Base Oil Traders Fret Over Tensions


Simmering tensions between Iran and the United States are stoking fears of cargo interruptions among major base oil traders.

Insurance and ship charter costs are already spiraling, and analysts warn that a further escalation in the standoff could see critical infrastructure, such as refining assets, targeted. The increasing uncertainty threatens to undermine the Middle Easts reputation as a stable supply source, after hefty investment in new base oil capacity. Countries including China, India and South Korea have become increasingly reliant on API Group I base stocks from Iran as well as new Group II & III supply from Bahrain, Saudi Arabia and the United Arab Emirates.

Asian clients – especially China, India and Japan – should be worried at present, said Cyril Widdershoven, director at the Dutch risk consultancy VEROCY. The security situation surrounding the Persian or Arabian Gulf is under severe pressure. Base oil cargoes from the U.S. to the Middle East are also likely to be affected by rising costs and worries over mounting risk. Last year, U.S. refiners exported just under 55,000 tons of mostly Group II base stocks, to the region according to ClipperData, a company that tracks U.S. base oil exports as well as trade flows in Asia, Europe and Middle East by grade. Still, Widdershoven said disruption of critical infrastructure could be achieved without military operations since both the U.S. and Iran have strong cyber hacking capabilities.

A base oil executive in Tehran said tensions have not reached the point of hampering base oil shipments, despite the recent rise in rhetoric. Trade flows will not stop unless two things happen: first [the] U.A.E. rejects all base oil shipments knowingly from Iran and the same happens in Southeast Asia; second, which is the harshest scenario, a sea blockade by armed forces, said the executive, who spoke on condition of anonymity. The more likely outcome, the executive added, is a squeeze on profitability.

Insurance policy increases will affect competitiveness and drive refiner margins lower, and the recent jump in crude prices will also increase costs. Brent crude prices surged 8 percent after Iran downed a U.S. drone for allegedly breaching its sovereign territory.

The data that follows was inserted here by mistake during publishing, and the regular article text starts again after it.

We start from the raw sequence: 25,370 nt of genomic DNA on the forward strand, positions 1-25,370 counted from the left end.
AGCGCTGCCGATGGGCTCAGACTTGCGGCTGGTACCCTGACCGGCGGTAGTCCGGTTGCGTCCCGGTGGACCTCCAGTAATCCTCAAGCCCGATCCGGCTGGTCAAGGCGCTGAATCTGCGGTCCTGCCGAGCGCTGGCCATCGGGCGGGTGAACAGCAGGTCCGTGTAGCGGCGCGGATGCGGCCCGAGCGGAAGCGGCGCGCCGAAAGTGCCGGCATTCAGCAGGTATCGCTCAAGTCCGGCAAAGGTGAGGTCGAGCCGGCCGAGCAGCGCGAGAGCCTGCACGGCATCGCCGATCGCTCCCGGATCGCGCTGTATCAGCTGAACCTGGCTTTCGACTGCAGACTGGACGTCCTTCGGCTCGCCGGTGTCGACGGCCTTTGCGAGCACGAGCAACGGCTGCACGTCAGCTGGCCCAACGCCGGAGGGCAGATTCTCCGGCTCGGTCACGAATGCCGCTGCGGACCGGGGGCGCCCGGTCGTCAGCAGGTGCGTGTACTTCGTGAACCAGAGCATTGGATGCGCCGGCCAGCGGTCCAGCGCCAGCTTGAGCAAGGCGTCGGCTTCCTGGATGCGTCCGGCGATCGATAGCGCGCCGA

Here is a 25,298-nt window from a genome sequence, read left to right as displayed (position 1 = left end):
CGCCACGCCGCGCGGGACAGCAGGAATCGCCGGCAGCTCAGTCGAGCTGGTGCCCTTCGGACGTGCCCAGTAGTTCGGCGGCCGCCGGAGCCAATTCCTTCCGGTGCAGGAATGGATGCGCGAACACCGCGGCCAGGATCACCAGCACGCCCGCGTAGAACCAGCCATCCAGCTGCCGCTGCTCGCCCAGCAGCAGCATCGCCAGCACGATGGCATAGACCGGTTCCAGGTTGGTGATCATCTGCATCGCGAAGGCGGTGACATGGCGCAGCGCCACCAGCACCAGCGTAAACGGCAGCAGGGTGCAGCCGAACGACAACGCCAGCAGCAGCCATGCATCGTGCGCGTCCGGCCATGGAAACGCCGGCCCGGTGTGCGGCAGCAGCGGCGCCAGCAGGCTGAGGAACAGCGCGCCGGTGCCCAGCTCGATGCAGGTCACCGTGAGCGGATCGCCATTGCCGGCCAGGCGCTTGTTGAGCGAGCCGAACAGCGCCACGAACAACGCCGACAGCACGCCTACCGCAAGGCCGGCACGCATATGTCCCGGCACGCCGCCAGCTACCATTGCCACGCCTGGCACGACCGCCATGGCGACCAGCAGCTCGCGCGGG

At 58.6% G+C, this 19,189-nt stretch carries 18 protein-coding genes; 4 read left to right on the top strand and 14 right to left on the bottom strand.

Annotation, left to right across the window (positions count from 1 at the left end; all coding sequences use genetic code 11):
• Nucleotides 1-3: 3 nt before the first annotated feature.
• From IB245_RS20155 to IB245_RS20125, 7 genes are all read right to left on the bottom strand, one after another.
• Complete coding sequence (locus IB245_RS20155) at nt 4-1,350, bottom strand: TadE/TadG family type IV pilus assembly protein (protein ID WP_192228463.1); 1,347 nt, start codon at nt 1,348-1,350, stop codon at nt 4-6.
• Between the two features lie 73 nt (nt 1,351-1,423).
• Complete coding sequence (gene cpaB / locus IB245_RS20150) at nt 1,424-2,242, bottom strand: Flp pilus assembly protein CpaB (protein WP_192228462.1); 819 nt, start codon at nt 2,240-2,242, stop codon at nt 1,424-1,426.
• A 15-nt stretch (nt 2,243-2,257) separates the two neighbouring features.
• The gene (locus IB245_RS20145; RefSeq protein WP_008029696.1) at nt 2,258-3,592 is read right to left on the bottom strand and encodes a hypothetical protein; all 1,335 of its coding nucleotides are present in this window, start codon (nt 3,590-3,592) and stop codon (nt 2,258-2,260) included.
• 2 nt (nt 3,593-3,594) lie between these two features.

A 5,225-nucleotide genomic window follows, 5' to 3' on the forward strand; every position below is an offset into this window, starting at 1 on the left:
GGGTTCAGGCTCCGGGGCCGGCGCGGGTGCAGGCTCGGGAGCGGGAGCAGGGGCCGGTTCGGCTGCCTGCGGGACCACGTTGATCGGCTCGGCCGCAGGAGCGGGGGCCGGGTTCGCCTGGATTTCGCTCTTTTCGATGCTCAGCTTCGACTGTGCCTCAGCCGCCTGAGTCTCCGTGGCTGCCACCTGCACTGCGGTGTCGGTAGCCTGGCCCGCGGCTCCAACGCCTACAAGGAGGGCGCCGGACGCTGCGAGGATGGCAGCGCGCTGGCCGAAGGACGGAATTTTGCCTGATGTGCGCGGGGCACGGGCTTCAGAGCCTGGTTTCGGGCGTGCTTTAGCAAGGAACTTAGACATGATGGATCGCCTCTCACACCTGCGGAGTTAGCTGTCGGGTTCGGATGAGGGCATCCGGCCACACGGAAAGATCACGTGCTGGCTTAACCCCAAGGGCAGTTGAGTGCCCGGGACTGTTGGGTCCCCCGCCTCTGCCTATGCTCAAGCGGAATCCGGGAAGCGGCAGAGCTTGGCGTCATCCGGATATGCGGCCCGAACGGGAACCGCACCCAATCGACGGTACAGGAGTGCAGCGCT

Halting Irans base oil exports is not as straightforward as it might seem. The U.A.E. has become the epicenter for base oil re-exports within the region, often involving ship-to-ship transfers of cargoes originating from Iran. But it has come under intense pressure from Washington to cut Irans supply artery, though it is unclear if Iranian origin cargoes continue to reach the U.A.E. indirectly. Nonetheless, the threat of prosecution and a deterioration in sentiment have cut a swathe through the livelihood of regional base oil traders, particularly in the U.A.E.

Local traders have reported a steep increase in bankruptcies amid hefty price discounts by remaining base oil traders and lubricant marketers. The vicious downward spiral has been precipitated by tight credit conditions as banks wind down exposure to the sector. Confidence has been also dented among ship owners, who are increasingly risk-averse. Emarat Maritime, a shipping company based in Dubais Port Rashid, said some crews are refusing to come to the region following recent attacks on ships off the U.A.E. coast. That has led to accusations some vessel owners are seeking to profit from the uncertainty.

The Islamic Republics expertise in skirting sanctions is well-known, with evidence Iran continues to find alternative routes to maintain supply. Attention has turned to the Indian managed port of Chabahar, in Southeastern Iran. It remains the only Iranian port not subject to U.S. sanctions, acknowledged by Washington as a vital conduit to Afghanistan. But its deepwater capability could see Chabahar emerge as a transshipment hub, though analysts play down how readily Iran will be able to use the facility under the glare of sanctions.

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